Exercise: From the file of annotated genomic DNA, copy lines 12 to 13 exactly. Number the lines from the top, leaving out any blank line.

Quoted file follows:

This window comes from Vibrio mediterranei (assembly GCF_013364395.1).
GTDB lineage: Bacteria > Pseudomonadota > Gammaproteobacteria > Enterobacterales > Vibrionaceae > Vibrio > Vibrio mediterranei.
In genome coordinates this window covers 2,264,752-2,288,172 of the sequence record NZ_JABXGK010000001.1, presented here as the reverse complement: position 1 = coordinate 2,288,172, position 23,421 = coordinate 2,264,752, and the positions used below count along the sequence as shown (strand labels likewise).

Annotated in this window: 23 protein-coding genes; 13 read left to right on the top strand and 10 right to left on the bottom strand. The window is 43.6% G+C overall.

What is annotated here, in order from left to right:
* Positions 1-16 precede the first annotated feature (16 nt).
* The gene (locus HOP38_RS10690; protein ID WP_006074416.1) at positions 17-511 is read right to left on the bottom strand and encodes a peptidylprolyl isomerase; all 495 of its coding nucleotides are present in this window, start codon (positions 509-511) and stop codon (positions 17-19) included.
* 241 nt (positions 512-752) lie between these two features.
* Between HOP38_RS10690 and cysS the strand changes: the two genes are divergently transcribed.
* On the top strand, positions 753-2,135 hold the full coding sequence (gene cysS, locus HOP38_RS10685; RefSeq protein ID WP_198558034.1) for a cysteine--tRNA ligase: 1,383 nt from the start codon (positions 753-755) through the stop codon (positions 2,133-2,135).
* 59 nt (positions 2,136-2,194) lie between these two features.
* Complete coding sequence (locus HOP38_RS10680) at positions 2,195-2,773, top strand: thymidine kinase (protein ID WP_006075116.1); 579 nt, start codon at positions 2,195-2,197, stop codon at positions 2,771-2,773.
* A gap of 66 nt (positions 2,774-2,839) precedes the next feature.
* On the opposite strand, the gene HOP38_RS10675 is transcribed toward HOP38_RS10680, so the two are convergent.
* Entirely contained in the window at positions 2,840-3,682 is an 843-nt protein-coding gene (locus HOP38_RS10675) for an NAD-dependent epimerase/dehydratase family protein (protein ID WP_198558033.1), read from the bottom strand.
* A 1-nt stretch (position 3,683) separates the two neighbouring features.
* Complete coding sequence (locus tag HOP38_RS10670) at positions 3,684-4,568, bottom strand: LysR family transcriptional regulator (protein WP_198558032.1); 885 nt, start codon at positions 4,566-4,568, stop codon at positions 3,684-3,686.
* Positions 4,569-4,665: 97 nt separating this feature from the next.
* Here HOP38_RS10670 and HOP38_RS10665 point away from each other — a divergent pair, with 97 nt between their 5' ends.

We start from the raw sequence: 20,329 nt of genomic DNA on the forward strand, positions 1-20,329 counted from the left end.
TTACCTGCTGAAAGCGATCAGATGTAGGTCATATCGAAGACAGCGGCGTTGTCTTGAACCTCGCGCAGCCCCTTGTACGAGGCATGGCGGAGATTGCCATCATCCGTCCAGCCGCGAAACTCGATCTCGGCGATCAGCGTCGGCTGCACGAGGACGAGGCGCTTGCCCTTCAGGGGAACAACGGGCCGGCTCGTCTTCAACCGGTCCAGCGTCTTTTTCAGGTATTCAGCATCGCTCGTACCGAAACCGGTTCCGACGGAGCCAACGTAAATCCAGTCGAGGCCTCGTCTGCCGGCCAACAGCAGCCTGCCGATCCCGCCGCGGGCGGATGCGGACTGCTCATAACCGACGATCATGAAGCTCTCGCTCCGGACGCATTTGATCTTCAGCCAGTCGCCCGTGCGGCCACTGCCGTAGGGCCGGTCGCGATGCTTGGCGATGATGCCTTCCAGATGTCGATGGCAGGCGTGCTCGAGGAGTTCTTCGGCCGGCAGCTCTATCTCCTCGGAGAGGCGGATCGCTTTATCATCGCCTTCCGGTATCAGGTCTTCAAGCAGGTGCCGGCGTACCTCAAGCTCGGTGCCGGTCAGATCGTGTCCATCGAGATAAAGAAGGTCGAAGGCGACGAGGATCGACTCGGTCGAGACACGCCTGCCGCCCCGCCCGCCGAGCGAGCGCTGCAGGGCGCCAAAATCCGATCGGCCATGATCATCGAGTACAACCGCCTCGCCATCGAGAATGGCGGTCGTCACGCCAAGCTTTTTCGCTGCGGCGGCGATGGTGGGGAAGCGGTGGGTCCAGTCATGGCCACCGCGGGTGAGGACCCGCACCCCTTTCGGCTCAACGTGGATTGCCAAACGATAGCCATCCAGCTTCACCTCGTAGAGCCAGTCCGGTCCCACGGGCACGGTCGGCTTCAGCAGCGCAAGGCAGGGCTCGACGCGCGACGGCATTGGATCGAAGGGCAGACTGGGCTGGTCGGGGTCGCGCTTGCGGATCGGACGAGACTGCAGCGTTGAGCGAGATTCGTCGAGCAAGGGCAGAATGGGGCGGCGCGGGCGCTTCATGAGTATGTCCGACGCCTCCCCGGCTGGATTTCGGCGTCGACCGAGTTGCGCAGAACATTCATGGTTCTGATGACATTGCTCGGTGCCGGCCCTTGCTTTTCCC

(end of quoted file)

* Complete coding sequence (locus HOP38_RS10680) at positions 2,195-2,773, top strand: thymidine kinase (protein ID WP_006075116.1); 579 nt, start codon at positions 2,195-2,197, stop codon at positions 2,771-2,773.
* A gap of 66 nt (positions 2,774-2,839) precedes the next feature.